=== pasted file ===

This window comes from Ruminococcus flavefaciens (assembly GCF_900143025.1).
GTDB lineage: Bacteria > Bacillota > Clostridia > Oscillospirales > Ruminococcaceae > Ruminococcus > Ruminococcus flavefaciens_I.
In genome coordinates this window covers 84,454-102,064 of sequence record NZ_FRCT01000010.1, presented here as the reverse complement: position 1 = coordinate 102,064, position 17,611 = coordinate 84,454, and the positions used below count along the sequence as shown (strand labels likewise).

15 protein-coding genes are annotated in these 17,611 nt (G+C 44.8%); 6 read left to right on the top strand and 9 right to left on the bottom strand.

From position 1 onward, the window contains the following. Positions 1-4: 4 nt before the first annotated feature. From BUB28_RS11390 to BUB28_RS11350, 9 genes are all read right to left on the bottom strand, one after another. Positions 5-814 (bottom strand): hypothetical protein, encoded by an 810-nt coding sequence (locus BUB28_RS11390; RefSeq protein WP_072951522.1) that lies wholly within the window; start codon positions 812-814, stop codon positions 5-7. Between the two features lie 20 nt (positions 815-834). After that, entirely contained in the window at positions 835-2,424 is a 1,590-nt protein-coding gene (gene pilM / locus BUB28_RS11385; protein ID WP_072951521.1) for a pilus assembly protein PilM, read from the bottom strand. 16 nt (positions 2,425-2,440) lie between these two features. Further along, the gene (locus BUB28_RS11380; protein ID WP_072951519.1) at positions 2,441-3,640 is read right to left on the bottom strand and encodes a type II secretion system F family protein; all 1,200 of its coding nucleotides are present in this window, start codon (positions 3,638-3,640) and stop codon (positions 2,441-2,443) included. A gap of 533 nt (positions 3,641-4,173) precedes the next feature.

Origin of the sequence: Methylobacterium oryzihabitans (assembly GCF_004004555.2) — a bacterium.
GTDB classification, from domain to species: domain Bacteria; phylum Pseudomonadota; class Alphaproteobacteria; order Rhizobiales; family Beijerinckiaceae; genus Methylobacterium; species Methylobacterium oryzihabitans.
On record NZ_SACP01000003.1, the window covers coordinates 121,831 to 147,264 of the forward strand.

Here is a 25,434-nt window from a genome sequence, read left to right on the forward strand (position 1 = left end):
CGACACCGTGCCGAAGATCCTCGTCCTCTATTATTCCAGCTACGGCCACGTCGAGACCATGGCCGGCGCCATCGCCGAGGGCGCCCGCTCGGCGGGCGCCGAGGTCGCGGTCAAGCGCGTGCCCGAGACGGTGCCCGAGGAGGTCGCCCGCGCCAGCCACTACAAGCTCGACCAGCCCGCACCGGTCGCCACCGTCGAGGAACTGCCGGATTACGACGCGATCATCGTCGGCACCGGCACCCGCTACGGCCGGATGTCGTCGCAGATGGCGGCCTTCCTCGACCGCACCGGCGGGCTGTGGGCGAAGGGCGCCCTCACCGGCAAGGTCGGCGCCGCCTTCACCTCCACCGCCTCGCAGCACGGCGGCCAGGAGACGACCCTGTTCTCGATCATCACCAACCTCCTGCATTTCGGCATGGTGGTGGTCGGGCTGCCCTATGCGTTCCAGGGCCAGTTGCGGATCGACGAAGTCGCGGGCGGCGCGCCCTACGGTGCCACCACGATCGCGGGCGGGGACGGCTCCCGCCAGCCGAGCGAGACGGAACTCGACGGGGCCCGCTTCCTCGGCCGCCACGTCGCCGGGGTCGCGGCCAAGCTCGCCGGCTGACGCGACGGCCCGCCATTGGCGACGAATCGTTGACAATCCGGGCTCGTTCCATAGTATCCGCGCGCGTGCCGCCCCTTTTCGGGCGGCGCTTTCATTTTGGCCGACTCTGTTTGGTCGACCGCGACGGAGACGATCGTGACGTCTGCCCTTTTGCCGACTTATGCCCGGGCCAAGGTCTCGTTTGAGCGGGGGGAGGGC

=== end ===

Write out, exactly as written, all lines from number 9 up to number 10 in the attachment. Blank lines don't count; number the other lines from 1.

Here is a 25,434-nt window from a genome sequence, read left to right on the forward strand (position 1 = left end):
CGACACCGTGCCGAAGATCCTCGTCCTCTATTATTCCAGCTACGGCCACGTCGAGACCATGGCCGGCGCCATCGCCGAGGGCGCCCGCTCGGCGGGCGCCGAGGTCGCGGTCAAGCGCGTGCCCGAGACGGTGCCCGAGGAGGTCGCCCGCGCCAGCCACTACAAGCTCGACCAGCCCGCACCGGTCGCCACCGTCGAGGAACTGCCGGATTACGACGCGATCATCGTCGGCACCGGCACCCGCTACGGCCGGATGTCGTCGCAGATGGCGGCCTTCCTCGACCGCACCGGCGGGCTGTGGGCGAAGGGCGCCCTCACCGGCAAGGTCGGCGCCGCCTTCACCTCCACCGCCTCGCAGCACGGCGGCCAGGAGACGACCCTGTTCTCGATCATCACCAACCTCCTGCATTTCGGCATGGTGGTGGTCGGGCTGCCCTATGCGTTCCAGGGCCAGTTGCGGATCGACGAAGTCGCGGGCGGCGCGCCCTACGGTGCCACCACGATCGCGGGCGGGGACGGCTCCCGCCAGCCGAGCGAGACGGAACTCGACGGGGCCCGCTTCCTCGGCCGCCACGTCGCCGGGGTCGCGGCCAAGCTCGCCGGCTGACGCGACGGCCCGCCATTGGCGACGAATCGTTGACAATCCGGGCTCGTTCCATAGTATCCGCGCGCGTGCCGCCCCTTTTCGGGCGGCGCTTTCATTTTGGCCGACTCTGTTTGGTCGACCGCGACGGAGACGATCGTGACGTCTGCCCTTTTGCCGACTTATGCCCGGGCCAAGGTCTCGTTTGAGCGGGGGGAGGGC